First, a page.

a party seeking fees must allocate its fee request according to its underlying claims. Indeed, the party must categorize the time and fees expended for “(1) successful claims for which there may be an entitlement to attorney fees, (2) unsuccessful claims for which there would have been an entitlement to attorney fees had the claims been successful, and (3) claims for which there is no entitlement to attorney fees.”

Foote v. Clark, 962 P.2d 52, 55 (Utah 1998) (quoting Cottonwood Mall Co. v. Sine, 830 P.2d 266, 269-70 (Utah 1992)).

         Thus for Defendant to recover its fees, it first needed to properly categorize all of its fees underlying each of the claims from this litigation. This allocation enables the court to determine which fees were specifically incurred defending the UTIAA claim (the successful claim), as well as which fees were incurred defending each of the other separate claims (i.e., the unsuccessful claims and the claims for which fee recovery is not authorized). Secondly, Defendant needed to submit sufficient evidence “to permit the court to make the necessary findings [of] . . . what a reasonable award of fees is relative to Focus Nutrition's defense of the UTIAA claim.” Xlear, 893 F.3d at 1242.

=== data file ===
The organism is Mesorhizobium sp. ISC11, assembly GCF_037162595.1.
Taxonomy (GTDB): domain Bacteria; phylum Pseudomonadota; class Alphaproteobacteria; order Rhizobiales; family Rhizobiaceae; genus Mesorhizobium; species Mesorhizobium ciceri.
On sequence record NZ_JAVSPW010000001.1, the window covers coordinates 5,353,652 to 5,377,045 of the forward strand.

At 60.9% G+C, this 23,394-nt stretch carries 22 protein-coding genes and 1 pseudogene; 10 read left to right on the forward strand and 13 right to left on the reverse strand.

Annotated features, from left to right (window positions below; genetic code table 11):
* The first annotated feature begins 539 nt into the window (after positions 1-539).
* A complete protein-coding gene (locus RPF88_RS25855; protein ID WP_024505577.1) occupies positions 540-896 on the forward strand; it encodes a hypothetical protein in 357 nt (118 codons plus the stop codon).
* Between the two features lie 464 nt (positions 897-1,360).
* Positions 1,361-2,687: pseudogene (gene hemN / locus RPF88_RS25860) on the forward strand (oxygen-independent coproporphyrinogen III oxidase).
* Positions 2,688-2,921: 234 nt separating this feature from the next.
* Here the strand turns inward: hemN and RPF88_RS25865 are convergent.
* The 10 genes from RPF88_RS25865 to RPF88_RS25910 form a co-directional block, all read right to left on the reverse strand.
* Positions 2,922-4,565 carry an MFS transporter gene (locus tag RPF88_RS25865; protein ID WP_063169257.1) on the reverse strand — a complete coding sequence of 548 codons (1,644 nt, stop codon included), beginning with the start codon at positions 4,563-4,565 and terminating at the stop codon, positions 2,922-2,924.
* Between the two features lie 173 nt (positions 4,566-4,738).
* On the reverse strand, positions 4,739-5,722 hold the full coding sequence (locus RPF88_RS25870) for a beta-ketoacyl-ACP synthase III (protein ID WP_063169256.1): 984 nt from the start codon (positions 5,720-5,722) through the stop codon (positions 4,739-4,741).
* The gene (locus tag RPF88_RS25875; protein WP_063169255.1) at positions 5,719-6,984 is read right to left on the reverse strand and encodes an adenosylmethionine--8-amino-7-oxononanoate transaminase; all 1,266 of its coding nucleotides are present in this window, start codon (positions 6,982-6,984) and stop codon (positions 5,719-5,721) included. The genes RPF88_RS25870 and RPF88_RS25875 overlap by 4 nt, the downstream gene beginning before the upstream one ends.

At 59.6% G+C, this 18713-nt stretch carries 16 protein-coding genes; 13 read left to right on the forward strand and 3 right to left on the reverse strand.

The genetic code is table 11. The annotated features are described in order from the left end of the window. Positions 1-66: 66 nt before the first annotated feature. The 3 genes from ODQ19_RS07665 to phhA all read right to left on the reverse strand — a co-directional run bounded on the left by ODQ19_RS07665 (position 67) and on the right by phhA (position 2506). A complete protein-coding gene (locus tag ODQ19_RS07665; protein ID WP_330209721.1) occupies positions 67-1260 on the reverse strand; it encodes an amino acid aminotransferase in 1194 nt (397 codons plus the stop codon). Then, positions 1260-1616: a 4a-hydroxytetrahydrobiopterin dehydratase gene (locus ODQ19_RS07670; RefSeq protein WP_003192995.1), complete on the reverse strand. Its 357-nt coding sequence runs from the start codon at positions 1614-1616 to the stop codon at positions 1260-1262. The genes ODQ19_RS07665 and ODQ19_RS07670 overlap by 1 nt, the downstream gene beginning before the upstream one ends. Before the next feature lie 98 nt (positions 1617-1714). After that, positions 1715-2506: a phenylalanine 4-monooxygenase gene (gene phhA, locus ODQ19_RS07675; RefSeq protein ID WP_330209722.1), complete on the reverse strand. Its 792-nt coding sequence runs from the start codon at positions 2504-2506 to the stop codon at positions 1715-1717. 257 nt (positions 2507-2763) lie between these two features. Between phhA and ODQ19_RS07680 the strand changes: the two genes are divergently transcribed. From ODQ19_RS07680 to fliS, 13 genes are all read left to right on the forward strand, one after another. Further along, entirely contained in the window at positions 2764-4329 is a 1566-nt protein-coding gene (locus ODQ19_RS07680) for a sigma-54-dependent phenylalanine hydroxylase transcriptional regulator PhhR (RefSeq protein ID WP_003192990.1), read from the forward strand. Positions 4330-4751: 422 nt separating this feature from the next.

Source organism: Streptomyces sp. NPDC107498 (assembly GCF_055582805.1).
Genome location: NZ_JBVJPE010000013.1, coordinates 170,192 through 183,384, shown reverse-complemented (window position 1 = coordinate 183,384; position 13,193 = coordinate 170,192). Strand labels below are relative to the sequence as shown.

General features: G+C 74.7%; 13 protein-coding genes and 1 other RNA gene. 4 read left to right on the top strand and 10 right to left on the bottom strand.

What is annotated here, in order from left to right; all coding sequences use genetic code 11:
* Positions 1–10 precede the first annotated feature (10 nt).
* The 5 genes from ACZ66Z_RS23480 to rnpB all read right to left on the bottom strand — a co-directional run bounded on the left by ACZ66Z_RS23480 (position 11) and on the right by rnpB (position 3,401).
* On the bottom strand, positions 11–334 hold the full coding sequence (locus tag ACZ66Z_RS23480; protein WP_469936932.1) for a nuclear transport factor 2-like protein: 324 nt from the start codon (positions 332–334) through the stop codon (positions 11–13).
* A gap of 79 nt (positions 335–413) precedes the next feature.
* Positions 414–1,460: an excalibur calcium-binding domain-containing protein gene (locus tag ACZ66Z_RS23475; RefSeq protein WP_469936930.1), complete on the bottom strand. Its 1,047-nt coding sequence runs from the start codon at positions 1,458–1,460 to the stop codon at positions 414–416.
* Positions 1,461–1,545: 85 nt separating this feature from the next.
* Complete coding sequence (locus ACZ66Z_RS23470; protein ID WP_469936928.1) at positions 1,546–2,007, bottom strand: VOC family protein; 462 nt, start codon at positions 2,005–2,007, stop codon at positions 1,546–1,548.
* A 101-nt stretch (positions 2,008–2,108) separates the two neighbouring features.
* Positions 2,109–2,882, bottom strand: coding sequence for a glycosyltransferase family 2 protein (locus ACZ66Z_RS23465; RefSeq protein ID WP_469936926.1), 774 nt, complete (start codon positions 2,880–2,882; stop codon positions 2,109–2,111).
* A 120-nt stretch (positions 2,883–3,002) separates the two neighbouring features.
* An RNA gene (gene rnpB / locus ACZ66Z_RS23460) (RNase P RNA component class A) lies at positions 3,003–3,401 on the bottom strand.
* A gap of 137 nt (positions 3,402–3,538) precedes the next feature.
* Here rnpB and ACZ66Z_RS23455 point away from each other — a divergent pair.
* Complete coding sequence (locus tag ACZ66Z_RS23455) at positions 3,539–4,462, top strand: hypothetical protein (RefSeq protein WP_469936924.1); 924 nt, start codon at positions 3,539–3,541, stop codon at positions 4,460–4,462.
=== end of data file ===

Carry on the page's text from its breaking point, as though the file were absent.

I. Categorization of Fees